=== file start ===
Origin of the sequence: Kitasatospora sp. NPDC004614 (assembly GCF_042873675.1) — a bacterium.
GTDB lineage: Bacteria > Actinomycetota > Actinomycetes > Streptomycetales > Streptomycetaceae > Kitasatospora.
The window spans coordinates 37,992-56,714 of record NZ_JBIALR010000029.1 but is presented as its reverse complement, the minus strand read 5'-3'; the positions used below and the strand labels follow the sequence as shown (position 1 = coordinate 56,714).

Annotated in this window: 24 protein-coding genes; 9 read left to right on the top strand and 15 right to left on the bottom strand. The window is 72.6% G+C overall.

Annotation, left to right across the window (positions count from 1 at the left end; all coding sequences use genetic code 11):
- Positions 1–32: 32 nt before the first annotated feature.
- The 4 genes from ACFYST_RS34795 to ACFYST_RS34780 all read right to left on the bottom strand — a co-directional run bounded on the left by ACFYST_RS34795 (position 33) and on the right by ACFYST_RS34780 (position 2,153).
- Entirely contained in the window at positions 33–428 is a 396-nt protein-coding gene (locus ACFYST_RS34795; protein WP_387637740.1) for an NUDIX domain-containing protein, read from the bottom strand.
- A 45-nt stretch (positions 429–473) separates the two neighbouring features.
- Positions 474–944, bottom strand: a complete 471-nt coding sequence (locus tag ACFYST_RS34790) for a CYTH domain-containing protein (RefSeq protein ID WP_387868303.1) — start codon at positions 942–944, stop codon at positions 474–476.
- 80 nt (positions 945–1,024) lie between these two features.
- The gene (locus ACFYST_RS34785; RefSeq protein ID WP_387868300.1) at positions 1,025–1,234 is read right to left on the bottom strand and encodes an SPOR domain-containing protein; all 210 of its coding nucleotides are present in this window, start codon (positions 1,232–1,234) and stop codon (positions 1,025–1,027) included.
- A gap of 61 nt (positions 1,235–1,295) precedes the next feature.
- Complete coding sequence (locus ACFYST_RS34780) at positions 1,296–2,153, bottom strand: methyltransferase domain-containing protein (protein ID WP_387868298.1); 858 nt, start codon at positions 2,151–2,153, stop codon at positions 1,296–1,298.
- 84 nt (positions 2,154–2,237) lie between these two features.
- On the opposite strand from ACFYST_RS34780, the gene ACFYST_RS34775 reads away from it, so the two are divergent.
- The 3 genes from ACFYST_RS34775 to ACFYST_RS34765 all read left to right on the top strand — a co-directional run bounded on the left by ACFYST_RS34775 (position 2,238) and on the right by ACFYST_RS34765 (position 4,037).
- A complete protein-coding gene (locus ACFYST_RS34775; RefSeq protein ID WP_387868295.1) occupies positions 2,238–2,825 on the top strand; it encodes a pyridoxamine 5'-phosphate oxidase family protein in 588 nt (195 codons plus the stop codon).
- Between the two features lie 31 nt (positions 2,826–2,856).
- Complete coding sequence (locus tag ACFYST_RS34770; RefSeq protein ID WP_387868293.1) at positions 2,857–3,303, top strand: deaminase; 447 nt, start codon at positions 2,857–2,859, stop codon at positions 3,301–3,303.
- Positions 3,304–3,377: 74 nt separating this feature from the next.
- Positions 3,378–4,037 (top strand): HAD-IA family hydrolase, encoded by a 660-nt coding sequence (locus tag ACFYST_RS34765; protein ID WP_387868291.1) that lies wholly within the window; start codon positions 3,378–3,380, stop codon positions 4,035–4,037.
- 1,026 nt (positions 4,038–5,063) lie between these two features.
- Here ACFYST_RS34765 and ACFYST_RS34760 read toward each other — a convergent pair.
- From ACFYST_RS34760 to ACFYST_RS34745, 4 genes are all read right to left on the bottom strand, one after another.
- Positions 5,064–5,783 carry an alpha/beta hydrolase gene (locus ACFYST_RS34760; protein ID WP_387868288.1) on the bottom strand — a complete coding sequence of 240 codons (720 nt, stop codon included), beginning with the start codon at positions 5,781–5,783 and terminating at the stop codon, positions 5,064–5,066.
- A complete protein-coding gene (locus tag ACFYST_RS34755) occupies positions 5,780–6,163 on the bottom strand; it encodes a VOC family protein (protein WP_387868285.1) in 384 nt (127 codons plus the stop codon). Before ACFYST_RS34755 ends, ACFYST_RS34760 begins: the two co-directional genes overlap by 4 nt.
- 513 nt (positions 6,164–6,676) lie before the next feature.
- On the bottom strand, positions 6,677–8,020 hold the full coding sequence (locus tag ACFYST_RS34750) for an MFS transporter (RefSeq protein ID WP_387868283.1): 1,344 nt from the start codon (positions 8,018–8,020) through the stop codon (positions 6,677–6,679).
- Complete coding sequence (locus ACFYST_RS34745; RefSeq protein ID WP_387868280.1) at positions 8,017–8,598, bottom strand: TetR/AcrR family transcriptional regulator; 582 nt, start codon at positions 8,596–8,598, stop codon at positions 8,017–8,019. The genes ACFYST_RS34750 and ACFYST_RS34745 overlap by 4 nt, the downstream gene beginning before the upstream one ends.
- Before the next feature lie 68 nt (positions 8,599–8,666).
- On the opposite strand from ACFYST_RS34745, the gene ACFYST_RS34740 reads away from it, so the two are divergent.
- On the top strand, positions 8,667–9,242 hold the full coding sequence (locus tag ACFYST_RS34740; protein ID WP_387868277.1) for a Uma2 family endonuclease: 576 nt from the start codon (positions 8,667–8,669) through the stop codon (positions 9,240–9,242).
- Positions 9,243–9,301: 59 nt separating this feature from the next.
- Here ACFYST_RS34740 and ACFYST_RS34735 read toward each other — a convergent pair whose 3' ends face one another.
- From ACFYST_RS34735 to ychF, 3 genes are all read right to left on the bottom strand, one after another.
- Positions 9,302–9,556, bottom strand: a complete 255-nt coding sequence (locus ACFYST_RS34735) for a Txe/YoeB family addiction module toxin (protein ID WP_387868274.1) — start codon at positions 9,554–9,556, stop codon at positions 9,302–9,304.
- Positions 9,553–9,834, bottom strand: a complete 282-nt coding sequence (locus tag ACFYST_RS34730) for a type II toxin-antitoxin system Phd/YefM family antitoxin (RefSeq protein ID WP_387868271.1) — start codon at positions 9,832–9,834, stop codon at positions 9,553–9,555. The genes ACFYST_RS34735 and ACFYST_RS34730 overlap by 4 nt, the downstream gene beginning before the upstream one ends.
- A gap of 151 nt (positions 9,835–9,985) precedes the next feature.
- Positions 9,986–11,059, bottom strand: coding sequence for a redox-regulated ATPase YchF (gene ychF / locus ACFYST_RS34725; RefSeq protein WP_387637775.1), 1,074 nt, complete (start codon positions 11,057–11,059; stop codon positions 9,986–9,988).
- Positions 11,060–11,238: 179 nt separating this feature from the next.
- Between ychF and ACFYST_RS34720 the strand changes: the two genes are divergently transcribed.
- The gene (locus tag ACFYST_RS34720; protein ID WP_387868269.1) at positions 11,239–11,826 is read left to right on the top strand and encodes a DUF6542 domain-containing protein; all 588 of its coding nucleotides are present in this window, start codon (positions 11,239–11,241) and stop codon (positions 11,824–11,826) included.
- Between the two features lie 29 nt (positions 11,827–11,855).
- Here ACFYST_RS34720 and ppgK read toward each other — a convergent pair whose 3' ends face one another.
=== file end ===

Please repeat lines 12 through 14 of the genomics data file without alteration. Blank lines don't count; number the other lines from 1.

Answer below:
- The gene (locus ACFYST_RS34785; RefSeq protein ID WP_387868300.1) at positions 1,025–1,234 is read right to left on the bottom strand and encodes an SPOR domain-containing protein; all 210 of its coding nucleotides are present in this window, start codon (positions 1,232–1,234) and stop codon (positions 1,025–1,027) included.
- A gap of 61 nt (positions 1,235–1,295) precedes the next feature.
- Complete coding sequence (locus ACFYST_RS34780) at positions 1,296–2,153, bottom strand: methyltransferase domain-containing protein (protein ID WP_387868298.1); 858 nt, start codon at positions 2,151–2,153, stop codon at positions 1,296–1,298.